Iāve spent most of my life living in urban spaces. In our work at Metris, we lift up examples of arts and culture happening in communities across the U.S. I also recently joined the board of the Department of Public Transformation, an organization working to support and connect artists in rural places around the U.S. Does the fact that Iāve lived most my life in urban spaces compromise my ability to support work happening in rural places?
The is a gathering of folks working in rural America and rural Indian Country. The Summit is an opportunity to learn from each other and to build a national network. This yearās Summit happened right after the ArtPlace Summit in Jackson, MS. I already planned to attend the ArtPlace Summit, so why not stick around Jackson for a couple more days? Attending the Rural Generation Summit allowed me some dedicated time to learn and think about arts and culture in rural communities.
Day 1: Rural Generation Summit: Homecoming
On the first day of the ArtPlace Summit, earlier in the week, we saw a map of the U.S. with differently-sized dots that told a story of how far people traveled to gather together in Jackson, MS. The dot in the Twin Cities looked to be among the biggest, in company with New York and DC. It seemed like the Rural Generation Summit skewed even more Minnesotan. One reason, I suspect, is because of Minnesotaās robust philanthropic and public financial support for the arts. I met people I didnāt know, working in towns I had never heard of in Minnesota. And I saw old and new friends.
I chatted with John Davis who took a cold call from me when I was in grad school; I had wanted to know about his experience creating a cultural hub in New York Mills, MN. I ran into Stephanie Rogers who I met when we were both ābabiesā (her word and very appropriate) in Minneapolis, I as a grad student, her just starting her social practice work. I hugged six fellow board members from the Department for Public Transformation (based in Granite Falls, MN), some of whom I had just met via video conference. I even ran into someone who went to middle school with my brother.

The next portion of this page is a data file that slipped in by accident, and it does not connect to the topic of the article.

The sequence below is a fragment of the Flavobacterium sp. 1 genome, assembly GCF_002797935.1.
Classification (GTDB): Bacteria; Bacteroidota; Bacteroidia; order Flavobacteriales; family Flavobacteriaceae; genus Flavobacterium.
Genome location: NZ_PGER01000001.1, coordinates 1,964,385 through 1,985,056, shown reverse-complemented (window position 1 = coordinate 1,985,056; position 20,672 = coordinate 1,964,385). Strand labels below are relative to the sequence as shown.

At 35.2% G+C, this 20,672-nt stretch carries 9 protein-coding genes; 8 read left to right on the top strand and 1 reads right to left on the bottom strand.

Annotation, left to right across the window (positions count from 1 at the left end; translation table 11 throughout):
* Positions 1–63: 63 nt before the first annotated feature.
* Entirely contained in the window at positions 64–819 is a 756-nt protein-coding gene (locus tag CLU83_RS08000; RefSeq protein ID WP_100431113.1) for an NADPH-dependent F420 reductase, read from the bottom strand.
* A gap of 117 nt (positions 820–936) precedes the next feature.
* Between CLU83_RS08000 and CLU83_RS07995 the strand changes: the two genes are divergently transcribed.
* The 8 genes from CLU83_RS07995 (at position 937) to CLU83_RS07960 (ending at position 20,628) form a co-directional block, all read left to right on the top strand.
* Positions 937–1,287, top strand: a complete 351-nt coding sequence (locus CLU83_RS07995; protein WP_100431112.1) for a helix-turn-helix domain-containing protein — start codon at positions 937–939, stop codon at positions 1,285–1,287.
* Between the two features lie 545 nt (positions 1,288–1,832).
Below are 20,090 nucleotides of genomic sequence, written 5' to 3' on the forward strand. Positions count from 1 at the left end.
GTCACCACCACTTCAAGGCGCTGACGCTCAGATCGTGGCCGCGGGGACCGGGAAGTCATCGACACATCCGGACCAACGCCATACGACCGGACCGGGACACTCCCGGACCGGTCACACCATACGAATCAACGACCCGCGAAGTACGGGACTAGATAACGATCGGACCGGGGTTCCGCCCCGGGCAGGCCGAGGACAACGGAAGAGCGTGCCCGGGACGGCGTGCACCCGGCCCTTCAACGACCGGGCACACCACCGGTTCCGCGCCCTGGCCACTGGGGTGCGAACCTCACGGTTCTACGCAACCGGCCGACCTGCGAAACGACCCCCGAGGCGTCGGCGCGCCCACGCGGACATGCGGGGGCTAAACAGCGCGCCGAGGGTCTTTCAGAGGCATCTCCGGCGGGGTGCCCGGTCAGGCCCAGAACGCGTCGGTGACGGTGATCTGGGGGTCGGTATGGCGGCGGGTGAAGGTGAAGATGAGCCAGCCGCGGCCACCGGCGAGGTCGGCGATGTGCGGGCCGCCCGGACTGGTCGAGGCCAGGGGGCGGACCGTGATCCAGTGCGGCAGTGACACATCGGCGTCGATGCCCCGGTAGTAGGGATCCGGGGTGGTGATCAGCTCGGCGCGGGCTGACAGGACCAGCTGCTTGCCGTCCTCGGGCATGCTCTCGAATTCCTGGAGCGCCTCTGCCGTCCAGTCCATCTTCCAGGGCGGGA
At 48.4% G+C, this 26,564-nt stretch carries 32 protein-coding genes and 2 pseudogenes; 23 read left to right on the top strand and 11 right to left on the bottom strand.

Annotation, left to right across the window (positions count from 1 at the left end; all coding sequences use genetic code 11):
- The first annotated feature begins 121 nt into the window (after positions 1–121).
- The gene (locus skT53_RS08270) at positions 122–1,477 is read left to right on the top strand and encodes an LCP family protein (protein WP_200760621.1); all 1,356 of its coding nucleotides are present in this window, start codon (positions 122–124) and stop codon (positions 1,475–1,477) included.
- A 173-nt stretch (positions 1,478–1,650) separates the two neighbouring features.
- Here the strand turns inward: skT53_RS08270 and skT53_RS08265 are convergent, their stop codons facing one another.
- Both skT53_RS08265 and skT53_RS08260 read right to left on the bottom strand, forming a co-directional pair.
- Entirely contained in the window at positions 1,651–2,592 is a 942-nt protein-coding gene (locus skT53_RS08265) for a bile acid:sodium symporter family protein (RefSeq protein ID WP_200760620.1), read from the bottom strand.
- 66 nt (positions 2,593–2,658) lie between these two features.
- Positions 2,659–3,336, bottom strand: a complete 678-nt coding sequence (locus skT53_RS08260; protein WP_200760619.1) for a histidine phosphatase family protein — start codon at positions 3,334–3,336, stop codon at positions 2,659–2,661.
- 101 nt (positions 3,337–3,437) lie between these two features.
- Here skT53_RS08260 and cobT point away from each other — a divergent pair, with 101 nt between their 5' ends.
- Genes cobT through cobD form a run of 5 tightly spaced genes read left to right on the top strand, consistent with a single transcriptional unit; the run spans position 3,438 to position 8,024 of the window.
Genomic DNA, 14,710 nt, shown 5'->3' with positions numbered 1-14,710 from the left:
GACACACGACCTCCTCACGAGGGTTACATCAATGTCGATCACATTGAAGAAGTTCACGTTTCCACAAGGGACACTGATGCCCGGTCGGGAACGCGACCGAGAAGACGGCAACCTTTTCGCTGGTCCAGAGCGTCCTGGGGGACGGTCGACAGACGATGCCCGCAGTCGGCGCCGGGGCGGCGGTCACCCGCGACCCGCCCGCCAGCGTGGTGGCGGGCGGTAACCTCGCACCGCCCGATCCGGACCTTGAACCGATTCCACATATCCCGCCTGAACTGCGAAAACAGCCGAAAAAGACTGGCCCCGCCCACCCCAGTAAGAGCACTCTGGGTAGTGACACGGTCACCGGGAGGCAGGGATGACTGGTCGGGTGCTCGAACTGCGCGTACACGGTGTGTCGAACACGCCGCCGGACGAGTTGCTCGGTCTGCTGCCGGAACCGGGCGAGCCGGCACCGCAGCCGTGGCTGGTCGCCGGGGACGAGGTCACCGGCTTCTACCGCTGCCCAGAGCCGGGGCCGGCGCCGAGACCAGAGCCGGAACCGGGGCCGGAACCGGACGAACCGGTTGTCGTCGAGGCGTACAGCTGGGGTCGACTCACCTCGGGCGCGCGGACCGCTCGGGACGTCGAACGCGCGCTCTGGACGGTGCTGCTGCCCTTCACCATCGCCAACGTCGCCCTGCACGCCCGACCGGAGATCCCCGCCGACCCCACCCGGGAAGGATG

Connecting and re-connecting with these people and hearing, in some cases, their Minnesota accents, filled me with a delight that also resulted in slight homesickness. My name tag said āEaston, PAā but when I introduced myself to people with Minnesota name tags, I made sure to say āā¦but Iām originally from Minnesotaā to make that connection.
Day 2: Rural Generation Summit: Invitations to Home
As we slowly rumbled out of Jackson (the potholes are pervasive there, lined with white paint to make more visible), Annette Maria Hollowell Simons-Jones perched at the front of the bus. She had her back to the road that stretched out ahead of us. She smiled and DJed blues from Northern MS, not to be mistaken for Delta blues. We were headed to a place that celebrates Delta blues, the B.B. King Museum nearly two hours away in Indianola, MS. As we drove north, Denise was charged with telling us about her family farm in Northern MS, Foxfire Ranch.
Black farmers who own land make up a very small percentage of famers in the U.S. Annetteās parents, who are Black, live on land that belonged to her grandfather. A little while ago, the family built a covered paved structure for family reunions where hundreds of people came together. Once they had that infrastructure, they asked, what else can we host here? They started hosting weekly blues Sundays, where people across generations, races, and ethnicities gather. She modeled generous hospitality as she invited us multiple times to Foxfire. āYou can come even if Iām not there,ā she said. āIām great, but my parents are even more great.ā
Day 3: On the bus, to my current home
Iām writing this on the bus from the Newark Airport to Easton. Itās 10:12 p.m. and Iām tired from a week of conferencing. My mind is wandering to memories of growing up. Of how my parents threw us birthday parties at our house and had family over for holiday meals. But, they didnāt host too many dinner parties with their friends. I think this is one reason why Iām hesitant to practice hospitality in my home. But thatās a flimsy excuse. My time at the Rural Generation Summit inspired me to try harder. To build relationships one invitation at a time.
How do you practice hospitality in your home? In what ways do you cultivate a sense of āhomeā when you move somewhere new? How do you invite people to learn about and celebrate your culture?
Rural Generation is facilitated byĀ Art of the RuralĀ and operated through core partnerships withĀ ArtPlace America,Ā the Center for Rural Strategies,Ā First Peoples Fund,Ā the Mississippi Center for Cultural Production,Ā the National Consortium of Creative Placemaking, theĀ Rural Policy Research Institute,Ā Springboard for the Arts, and Summit host partnersĀ Alternate ROOTS. This initiative is supported by the National Endowment for the Arts, ArtPlace America and guided by a national Working Group and Executive Committee.